West & Zampella talk Activision lawsuit and Project Icebreaker

Infinity Ward's founders detail the lengths Activision went to get dirt on them

Last week, a court filing was released detailing "Project Icebreaker", a campaign by Activision management to gather evidence against Infinity Ward founders Jason West and Vince Zampella. With the release of the documents, West, Zampella, and their lawyer Robert Schwartz are finally talking about the ordeal in an interview with GameInformer. The group threw water on Activision's claims that they tried to get themselves fired to jump to Electronic Arts.

"They said, 'He orchestrated his own firing' - I will never forget that," West told GameInformer's Andy McNamara. "I said, 'Don't give me 100 million dollars - fire me! That would be awesome.'"

"'Let me leave behind all the tech I've spent eight years working on, the 100 million dollars I've earned, the momentum in my career, my team, and let me start all over with a small team and development budget on a game I haven't even thought about that no one has seen or bought.' Yeah, that's a good idea," added Schwartz.

"It's especially crazy because they gave us the right to do a new IP. So there is nothing that we could have conceivably gained by not being [at Activision]," said West.

"I have a project for you from Bobby Kotick. Jason and Vince - you know those guys? We're really sick of them. We want to get rid of them"

The group also talked about the lengths Activision went to find evidence against West and Zampella. At the behest of Activision management, IT director Thomas Fenady did his best to crack Infinity Ward's servers to get at their email.

"So George Rose goes into the office of this guy named Thomas Fenady. He's some kind of IT whiz at Activision. He's sitting in his office and has no idea what is going to walk in his office. [Rose says], 'Hey, this comes right from the top. I have a project for you from [Activision Blizzard CEO] Bobby Kotick. Jason and Vince - you know those guys? We're really sick of them. We want to get rid of them; we want to fire them. You need to break into their computers and dig up dirt to be used to justify firing them.' [Fenady] testified to this," Schwartz explained.


"So he tries to break into the Infinity Ward server to read emails. He sees there is a firewall there, but he breaks through the firewall. He's now seeing their email server, but he can't make any sense out of it. So he calls Microsoft and says, 'Hey we have this Microsoft Exchange server out at Infinity Ward. Can you help us figure out how to break the password and read the emails?' Microsoft said, 'Do you have a court order? This makes us feel very uncomfortable.'"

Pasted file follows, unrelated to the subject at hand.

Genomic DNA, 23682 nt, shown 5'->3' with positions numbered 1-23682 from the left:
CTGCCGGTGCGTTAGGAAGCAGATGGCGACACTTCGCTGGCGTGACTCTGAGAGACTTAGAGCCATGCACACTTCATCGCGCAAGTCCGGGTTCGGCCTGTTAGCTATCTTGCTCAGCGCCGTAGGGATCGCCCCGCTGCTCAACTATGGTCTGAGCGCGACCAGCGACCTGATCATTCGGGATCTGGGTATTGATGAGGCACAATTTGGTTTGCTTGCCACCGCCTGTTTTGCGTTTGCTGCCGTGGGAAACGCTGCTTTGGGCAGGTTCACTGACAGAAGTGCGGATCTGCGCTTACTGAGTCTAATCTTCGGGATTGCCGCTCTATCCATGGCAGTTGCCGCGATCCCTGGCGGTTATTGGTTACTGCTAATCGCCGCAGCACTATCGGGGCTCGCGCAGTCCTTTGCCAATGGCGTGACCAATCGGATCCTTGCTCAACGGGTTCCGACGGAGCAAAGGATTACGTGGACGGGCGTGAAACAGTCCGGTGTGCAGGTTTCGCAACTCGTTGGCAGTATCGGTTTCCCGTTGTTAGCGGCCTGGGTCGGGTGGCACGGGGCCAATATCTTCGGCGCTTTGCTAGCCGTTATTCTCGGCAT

"Then he goes to a vendor that does penetration testing called InGuardians and they said, 'Hmm, this sounds like some black bag operation, we'll help you but you have to give us an indemnity and a get out of jail free card against any criminal or civil liability.' Then, they realized they can't do anything unless they have physical access to the premises," Schwartz continued.

They allege that Activision then tried to fake a fire drill in order to gain physical access to Infinity Ward's servers. Schwartz mentions emails from within Activision talking about getting rid of the pair, 14 months before they were fired.

The allegations are absolutely shocking and if just half of them are true it paints a grim picture for Activision. The full interview over at GameInformer goes into further detail.

[Image via GameInformer]

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Latest comments (3)

William Brown Aspiring Level Designer 8 years ago
I could easily mistake what I have read as being the latest screenplay in a JJ Abrams revival of Alias (I wished).
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Thomas Dolby Project Manager / Lead Programmer, Ai Solve8 years ago
I really hope that one day people will care about what goes into their games, just like they're starting to question what's going into that burger they're eating from McDonalds. Maybe one day people will realise that these are the kind of people they're wilfully funding year after year.
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Dave Herod Senior Programmer, Codemasters8 years ago
And then people wonder why people don't like Bobby Kotick...
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